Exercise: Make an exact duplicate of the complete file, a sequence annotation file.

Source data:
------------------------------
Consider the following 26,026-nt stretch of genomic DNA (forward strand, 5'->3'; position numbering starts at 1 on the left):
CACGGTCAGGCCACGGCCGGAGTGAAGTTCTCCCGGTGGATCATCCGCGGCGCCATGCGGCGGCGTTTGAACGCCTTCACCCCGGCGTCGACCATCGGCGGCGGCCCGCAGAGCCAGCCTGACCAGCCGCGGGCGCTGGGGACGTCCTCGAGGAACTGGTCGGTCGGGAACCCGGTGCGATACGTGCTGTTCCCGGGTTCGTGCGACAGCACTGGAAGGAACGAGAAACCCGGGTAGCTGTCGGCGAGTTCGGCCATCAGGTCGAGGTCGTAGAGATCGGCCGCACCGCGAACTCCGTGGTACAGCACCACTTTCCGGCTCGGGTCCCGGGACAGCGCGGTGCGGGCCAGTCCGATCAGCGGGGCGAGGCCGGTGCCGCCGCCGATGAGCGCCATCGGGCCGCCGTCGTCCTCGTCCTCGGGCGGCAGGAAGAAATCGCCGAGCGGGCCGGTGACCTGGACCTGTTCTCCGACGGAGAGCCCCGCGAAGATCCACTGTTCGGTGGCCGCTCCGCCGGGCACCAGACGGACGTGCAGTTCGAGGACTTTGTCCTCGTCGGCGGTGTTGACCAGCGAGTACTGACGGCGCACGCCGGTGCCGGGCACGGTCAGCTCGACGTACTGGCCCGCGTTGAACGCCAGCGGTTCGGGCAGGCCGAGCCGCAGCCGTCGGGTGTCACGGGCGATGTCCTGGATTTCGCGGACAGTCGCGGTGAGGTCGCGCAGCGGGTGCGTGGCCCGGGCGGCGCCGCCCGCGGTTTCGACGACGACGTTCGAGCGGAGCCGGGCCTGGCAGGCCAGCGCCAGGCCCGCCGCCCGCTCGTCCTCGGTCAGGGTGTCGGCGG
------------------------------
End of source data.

Consider the following 26,026-nt stretch of genomic DNA (forward strand, 5'->3'; position numbering starts at 1 on the left):
CACGGTCAGGCCACGGCCGGAGTGAAGTTCTCCCGGTGGATCATCCGCGGCGCCATGCGGCGGCGTTTGAACGCCTTCACCCCGGCGTCGACCATCGGCGGCGGCCCGCAGAGCCAGCCTGACCAGCCGCGGGCGCTGGGGACGTCCTCGAGGAACTGGTCGGTCGGGAACCCGGTGCGATACGTGCTGTTCCCGGGTTCGTGCGACAGCACTGGAAGGAACGAGAAACCCGGGTAGCTGTCGGCGAGTTCGGCCATCAGGTCGAGGTCGTAGAGATCGGCCGCACCGCGAACTCCGTGGTACAGCACCACTTTCCGGCTCGGGTCCCGGGACAGCGCGGTGCGGGCCAGTCCGATCAGCGGGGCGAGGCCGGTGCCGCCGCCGATGAGCGCCATCGGGCCGCCGTCGTCCTCGTCCTCGGGCGGCAGGAAGAAATCGCCGAGCGGGCCGGTGACCTGGACCTGTTCTCCGACGGAGAGCCCCGCGAAGATCCACTGTTCGGTGGCCGCTCCGCCGGGCACCAGACGGACGTGCAGTTCGAGGACTTTGTCCTCGTCGGCGGTGTTGACCAGCGAGTACTGACGGCGCACGCCGGTGCCGGGCACGGTCAGCTCGACGTACTGGCCCGCGTTGAACGCCAGCGGTTCGGGCAGGCCGAGCCGCAGCCGTCGGGTGTCACGGGCGATGTCCTGGATTTCGCGGACAGTCGCGGTGAGGTCGCGCAGCGGGTGCGTGGCCCGGGCGGCGCCGCCCGCGGTTTCGACGACGACGTTCGAGCGGAGCCGGGCCTGGCAGGCCAGCGCCAGGCCCGCCGCCCGCTCGTCCTCGGTCAGGGTGTCGGCGG